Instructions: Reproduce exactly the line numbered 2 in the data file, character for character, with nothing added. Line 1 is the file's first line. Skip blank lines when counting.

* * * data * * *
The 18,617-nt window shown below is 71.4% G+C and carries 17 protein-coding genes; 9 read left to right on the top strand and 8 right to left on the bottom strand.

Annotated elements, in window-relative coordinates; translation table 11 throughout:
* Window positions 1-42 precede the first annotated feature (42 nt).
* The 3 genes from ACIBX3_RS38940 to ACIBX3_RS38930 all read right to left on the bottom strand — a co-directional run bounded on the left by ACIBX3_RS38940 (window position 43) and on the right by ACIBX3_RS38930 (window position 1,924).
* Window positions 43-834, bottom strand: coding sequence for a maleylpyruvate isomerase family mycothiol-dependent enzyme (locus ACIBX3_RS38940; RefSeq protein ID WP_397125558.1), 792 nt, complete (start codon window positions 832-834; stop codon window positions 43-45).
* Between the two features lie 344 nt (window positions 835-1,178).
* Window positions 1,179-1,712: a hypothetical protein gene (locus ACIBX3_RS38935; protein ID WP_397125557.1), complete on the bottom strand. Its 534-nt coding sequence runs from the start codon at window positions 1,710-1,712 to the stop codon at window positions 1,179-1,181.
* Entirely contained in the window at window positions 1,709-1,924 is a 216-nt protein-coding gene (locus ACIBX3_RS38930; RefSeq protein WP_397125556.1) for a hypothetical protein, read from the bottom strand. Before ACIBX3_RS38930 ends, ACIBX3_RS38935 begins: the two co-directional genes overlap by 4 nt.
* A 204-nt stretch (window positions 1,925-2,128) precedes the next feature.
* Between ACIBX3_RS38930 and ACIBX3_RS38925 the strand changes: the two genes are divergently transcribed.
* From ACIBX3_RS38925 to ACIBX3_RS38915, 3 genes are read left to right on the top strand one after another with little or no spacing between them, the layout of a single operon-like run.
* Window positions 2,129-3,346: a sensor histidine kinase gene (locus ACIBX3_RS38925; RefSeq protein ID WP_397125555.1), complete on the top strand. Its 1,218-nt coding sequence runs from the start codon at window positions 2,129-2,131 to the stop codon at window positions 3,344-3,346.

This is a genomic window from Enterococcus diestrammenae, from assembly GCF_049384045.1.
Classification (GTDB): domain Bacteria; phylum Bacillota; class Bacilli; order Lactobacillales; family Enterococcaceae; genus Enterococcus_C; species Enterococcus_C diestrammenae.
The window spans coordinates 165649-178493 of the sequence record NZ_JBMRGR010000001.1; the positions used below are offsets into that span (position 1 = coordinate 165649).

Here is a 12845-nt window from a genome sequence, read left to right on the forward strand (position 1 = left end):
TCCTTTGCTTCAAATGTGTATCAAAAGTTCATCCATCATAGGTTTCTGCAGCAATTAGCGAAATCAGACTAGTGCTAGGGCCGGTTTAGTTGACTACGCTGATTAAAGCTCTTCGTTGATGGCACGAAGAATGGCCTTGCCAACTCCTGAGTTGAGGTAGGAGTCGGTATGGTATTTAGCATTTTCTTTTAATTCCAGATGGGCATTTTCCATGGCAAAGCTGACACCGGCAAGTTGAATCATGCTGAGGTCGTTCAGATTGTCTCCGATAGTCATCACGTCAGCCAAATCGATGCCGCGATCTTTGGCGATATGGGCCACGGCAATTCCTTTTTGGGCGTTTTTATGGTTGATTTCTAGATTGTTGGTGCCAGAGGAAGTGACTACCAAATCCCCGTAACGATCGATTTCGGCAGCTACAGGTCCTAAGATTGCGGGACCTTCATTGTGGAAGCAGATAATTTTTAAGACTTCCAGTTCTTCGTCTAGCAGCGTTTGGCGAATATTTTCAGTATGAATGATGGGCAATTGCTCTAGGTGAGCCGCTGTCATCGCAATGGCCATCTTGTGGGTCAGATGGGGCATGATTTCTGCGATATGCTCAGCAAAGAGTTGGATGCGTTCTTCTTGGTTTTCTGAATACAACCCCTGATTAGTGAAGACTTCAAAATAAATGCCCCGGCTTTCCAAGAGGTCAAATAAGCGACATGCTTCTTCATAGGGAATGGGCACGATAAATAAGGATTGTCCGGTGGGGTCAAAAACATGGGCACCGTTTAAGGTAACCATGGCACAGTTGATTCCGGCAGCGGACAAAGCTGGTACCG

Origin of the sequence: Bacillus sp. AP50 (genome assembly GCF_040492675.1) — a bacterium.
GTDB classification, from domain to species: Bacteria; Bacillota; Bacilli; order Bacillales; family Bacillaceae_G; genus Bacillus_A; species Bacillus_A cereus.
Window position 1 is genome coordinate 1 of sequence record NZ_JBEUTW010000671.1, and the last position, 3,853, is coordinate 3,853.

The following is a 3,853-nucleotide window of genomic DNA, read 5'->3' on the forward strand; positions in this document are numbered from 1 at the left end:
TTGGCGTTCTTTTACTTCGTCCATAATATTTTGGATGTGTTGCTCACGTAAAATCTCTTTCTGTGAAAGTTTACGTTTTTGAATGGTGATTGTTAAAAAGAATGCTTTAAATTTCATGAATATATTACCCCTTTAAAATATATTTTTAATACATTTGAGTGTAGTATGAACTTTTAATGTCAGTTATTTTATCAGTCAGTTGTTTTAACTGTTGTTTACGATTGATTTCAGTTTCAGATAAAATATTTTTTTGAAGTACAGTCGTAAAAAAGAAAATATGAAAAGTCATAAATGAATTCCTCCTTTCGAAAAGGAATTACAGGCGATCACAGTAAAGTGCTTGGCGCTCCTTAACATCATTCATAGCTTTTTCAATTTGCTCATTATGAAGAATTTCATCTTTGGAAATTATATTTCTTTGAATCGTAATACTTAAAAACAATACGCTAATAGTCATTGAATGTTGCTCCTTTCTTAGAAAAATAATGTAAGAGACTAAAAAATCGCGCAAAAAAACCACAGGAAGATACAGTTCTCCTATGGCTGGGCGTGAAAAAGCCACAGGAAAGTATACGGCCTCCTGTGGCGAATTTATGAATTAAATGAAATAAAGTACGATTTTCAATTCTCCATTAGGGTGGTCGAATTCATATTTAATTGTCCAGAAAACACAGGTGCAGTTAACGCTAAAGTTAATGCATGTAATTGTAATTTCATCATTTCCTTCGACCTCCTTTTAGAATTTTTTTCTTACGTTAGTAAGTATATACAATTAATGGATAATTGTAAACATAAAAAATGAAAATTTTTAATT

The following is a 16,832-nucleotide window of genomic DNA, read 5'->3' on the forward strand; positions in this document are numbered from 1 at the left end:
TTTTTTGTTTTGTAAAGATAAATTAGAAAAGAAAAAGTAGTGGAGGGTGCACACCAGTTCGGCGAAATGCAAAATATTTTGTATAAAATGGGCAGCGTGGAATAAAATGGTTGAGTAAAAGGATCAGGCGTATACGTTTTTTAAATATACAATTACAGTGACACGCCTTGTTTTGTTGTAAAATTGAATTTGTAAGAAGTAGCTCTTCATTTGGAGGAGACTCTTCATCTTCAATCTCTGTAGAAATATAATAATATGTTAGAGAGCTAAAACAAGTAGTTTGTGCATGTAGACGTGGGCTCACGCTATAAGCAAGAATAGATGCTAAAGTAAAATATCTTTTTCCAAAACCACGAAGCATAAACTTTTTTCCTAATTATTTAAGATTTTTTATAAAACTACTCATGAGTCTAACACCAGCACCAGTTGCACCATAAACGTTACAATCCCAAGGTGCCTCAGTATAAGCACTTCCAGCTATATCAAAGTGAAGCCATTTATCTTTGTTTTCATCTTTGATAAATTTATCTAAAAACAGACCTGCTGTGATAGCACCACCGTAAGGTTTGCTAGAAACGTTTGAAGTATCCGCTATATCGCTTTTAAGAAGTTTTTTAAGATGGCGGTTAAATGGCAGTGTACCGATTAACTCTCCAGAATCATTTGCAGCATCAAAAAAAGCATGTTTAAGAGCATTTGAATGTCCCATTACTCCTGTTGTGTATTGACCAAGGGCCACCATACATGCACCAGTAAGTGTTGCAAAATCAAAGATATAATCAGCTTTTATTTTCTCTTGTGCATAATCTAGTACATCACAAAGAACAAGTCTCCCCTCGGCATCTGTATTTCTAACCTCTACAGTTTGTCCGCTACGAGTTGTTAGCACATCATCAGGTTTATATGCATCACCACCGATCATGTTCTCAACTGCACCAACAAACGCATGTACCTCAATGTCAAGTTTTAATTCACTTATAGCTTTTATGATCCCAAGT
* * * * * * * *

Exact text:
Annotated elements, in window-relative coordinates; translation table 11 throughout: